Simulated Minds – A Mentawais Grom Trip Story

1 May 2015 1 Share

Beau Mitchell takes his squad to Indo perfection. Featuring Jamie Krups, Holly Wawn, Kai Warner and Davey Cathels

There’s a point on the journey to the Mentawais that you become disconnected.  You’re off the grid; off the net; your social media status will not be updated. Your phone’s stuck in a holding pattern searching for coverage and the hotel wireless is blinking empty in the top left corner of your iPhone. Even the best “roaming” plan is no match for the isolation of the ferry crossing of the Mentawai Strait. You are disconnected.

Sitting across the aisle from five of Sydney’s best young surfers on the 17 hour ferry ride from Padang there’s a serious sense of excited anticipation tinged with the boredom that comes with “disconnection” and an absence of social media.  Our group are part of the social media generation; their milestones embedded in the terabytes of data stored somewhere in a Facebook server under a frozen mountain in Norway. Sweltering in the tropical humidity of Sumatra couldn’t be further from that documented digital life.

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Even before the social media age, there has always been an impatience built into the mindset of youth.  Youth demands that everything happen now; sponsorship, contest results; surfing bigger waves, landing that air-reverse, drinking more beer, getting more girls, more followers, more likes. Tomorrow is miles away, next year a lifetime. We’ve all been there, most of us survived and learnt a thing or two.

In contrast to the anxious teenagers in our group, Davey Cathels sits relaxed and at ease with the journey ahead. Davey’s 23 and over the hump of impatience.  He’s been there, done that and knows success is something worked at over time.; the illusion we’re sold of the meteoric rise is only realised by those freaks of nature, most put in hard work by the spade-full. The last few years Davey’s slogged it out with the best surfers in the world on the WQS and is currently sitting number 27 on the Qualifying Series, a couple of results away from graduating to the Dream Tour.

Next to Davey, Beau Mitchell casts his eye over the scene unfolding on the ferry like a cool parent; responsible but not fazed or stifling of the unbridled youthful energy.  This trip is his initiative, an initiative borrowed from his mentor Barton Lynch, who took Beau on this same journey some 15 years ago. That trip was the beginning of an accelerated learning curve for Beau, one that took in ten years as a professional surfer and continues today as a high performance coach with a stable of aspirants.  The learning never stops, but this trip for Beau, 15 years ago, was a major pinpoint in the journey that set the trajectory, and now I can tell he’s stoked to be back.

By the time the ferry pulls out of Padang Harbour Beau is sitting on the top deck part way through his first Bintang longneck of the trip.  We both know we’ll need a couple more to help us sleep during the ferry crossing but for now we can take it easy.

The sunset or the ferry’s diesel exhaust seems to have had a calming effect on the scene around us giving me some space to chat with Beau about the origins of this trip. “Barton once said to me I was going to fast, not present and always two steps ahead of myself,” Beau says to me as we chug through the water at 4 knots.  “When he first brought me out to the Ments 15 years ago I had to learn to read a wave all over again. I was a 16 year old grom amped on making the world tour so my natural instinct was to fight and to attack every section as if it was my last. This approach works if your surfing 1 foot sloppy North Steyne shoreys everyday but put yourself in the middle of the Mentawai Islands with a 200m wall ahead of you and suddenly you look like a rookie that can’t read a wave.”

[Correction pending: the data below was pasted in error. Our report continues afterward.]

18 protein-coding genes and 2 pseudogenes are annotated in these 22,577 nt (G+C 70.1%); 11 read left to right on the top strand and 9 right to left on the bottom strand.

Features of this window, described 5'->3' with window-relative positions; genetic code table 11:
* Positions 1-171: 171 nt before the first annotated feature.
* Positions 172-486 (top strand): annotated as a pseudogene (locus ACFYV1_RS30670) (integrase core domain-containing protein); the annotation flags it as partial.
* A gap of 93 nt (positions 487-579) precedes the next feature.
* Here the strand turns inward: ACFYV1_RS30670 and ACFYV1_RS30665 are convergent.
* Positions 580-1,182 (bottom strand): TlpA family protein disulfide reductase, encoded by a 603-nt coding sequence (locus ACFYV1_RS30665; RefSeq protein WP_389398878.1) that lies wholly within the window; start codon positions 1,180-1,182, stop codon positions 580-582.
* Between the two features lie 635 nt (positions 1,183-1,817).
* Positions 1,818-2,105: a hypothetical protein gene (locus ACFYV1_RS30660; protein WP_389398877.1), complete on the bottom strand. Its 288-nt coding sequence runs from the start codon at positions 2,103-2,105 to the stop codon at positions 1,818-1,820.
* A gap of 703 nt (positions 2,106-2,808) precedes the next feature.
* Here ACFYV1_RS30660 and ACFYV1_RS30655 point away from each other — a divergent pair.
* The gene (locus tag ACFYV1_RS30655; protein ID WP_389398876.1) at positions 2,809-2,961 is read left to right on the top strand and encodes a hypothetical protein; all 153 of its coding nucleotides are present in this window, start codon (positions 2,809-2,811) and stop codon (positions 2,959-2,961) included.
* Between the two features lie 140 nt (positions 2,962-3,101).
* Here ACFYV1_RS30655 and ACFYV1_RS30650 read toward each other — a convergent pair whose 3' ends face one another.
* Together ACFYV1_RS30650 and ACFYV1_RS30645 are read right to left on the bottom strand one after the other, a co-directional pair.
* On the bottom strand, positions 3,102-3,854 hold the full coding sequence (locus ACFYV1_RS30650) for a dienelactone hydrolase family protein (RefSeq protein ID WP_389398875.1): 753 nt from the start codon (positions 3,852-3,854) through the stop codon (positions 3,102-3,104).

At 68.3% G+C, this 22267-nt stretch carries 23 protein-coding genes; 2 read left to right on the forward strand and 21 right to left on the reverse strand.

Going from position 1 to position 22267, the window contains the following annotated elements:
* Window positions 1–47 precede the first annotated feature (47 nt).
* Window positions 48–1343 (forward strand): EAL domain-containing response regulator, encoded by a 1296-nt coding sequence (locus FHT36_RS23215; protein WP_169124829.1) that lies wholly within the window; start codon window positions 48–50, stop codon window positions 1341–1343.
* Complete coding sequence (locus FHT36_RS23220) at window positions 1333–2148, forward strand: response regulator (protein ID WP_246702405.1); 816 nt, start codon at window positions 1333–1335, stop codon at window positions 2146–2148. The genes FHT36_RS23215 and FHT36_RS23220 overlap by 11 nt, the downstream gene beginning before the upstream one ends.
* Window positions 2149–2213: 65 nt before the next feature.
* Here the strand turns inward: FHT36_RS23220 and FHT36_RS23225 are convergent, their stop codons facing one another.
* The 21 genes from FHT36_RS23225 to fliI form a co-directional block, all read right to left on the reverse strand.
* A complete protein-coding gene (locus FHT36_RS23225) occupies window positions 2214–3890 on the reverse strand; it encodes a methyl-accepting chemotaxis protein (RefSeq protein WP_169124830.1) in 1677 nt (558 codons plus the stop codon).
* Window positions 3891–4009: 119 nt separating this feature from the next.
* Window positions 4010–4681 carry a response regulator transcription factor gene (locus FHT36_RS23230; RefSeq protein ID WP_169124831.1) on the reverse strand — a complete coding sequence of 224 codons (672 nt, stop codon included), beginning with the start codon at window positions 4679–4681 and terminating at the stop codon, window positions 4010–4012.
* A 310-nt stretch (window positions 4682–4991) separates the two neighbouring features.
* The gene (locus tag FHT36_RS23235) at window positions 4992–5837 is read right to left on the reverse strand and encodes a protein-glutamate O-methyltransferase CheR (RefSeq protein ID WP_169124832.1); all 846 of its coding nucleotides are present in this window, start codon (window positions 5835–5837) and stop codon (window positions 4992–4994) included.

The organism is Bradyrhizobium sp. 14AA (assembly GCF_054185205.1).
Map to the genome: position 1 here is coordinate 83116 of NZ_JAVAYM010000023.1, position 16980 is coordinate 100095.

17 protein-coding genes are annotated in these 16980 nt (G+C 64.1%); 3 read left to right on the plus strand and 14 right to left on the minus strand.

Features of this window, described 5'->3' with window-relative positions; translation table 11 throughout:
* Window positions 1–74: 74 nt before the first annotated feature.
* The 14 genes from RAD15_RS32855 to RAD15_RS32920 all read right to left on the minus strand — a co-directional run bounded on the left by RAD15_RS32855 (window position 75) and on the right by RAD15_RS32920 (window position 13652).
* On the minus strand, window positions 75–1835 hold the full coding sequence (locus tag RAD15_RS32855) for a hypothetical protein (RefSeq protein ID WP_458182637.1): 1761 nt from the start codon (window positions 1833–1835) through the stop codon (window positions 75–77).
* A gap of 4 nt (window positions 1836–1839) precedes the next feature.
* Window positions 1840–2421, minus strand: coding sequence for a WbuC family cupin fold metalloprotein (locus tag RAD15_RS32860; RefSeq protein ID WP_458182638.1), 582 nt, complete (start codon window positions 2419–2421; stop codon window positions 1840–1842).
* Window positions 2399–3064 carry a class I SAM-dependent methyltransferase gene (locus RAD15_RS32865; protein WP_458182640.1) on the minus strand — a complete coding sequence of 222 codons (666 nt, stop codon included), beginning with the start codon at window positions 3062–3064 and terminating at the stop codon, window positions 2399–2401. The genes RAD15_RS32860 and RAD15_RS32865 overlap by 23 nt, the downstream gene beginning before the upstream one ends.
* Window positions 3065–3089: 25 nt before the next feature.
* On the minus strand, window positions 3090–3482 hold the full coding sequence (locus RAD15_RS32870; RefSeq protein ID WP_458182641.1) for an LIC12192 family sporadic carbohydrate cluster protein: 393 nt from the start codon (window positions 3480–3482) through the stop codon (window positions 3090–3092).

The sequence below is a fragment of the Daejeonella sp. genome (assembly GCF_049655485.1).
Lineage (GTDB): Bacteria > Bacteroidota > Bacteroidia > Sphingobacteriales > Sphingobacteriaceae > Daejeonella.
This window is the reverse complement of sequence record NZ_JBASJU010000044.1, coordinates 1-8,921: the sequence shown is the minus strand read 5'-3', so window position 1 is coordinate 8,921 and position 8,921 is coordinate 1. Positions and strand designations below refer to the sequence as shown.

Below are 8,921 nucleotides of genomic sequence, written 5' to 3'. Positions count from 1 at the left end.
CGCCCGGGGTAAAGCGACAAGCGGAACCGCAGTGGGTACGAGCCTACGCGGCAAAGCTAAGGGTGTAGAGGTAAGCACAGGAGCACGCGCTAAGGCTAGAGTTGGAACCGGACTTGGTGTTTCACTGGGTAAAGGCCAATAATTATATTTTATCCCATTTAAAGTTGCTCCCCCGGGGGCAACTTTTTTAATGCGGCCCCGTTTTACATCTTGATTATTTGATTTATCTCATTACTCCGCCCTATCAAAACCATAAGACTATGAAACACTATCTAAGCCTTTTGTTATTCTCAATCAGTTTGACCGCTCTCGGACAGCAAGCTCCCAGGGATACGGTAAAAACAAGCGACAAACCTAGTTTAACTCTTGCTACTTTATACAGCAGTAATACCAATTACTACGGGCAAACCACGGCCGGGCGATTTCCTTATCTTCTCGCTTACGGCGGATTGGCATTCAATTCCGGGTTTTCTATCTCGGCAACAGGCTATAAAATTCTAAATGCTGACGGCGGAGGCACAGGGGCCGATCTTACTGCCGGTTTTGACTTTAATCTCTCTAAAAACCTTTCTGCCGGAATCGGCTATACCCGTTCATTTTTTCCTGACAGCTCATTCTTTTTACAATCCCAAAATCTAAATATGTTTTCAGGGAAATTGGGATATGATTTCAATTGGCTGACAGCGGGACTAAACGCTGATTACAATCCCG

Beau’s still one of the fastest surfers I know so it’s hard to imagine him as an energetic 16 year old! After ten years as a professional surfer, a fresh career as a high-performance surfing coach and his first child, Beau’s learnt more than just controlling his speed and this trip is his chance to enrich his grommets through experience and pass on some knowledge along the way.

We’re on our way to Macaronis Resort where one of the most perfect waves in the world is running down the reef at just the right speed. The waves of the Mentawais are the right mix of challenging and fun waves and the perfect antidote to the impatience of youth.  The agenda is simple; surf eight hours a day, practice airs, paddle into bombs. Leaps of progress one minute, put firmly into place the next; learn about surfing and experience some of the lesson of life in the accelerated incubator that is travel and surfing in the Ments.

As our ferry lurches and moans her ways through three metres of Indian Ocean swell at a snails pace.  The grommets are mostly watching episodes of whatever they can offline on their laptops to pass the time while we make our way through tallies of Bintangs on the back deck. We’re isolated, disconnected from the world and that’s the point. It’ll be 17 hours before anyone paddles into their first taste of that Macas perfection.

Six perfect waves.
Day Four of the trip is a milestone day. Not only are we halfway through our time in the Mentawais but it’s been our first opportunity to load a boat full of surfboards and supplies and take off for the day to explore the other waves on offer. Destination number one is Green Bush, possibly one of the heaviest and shallowest waves in Indonesia.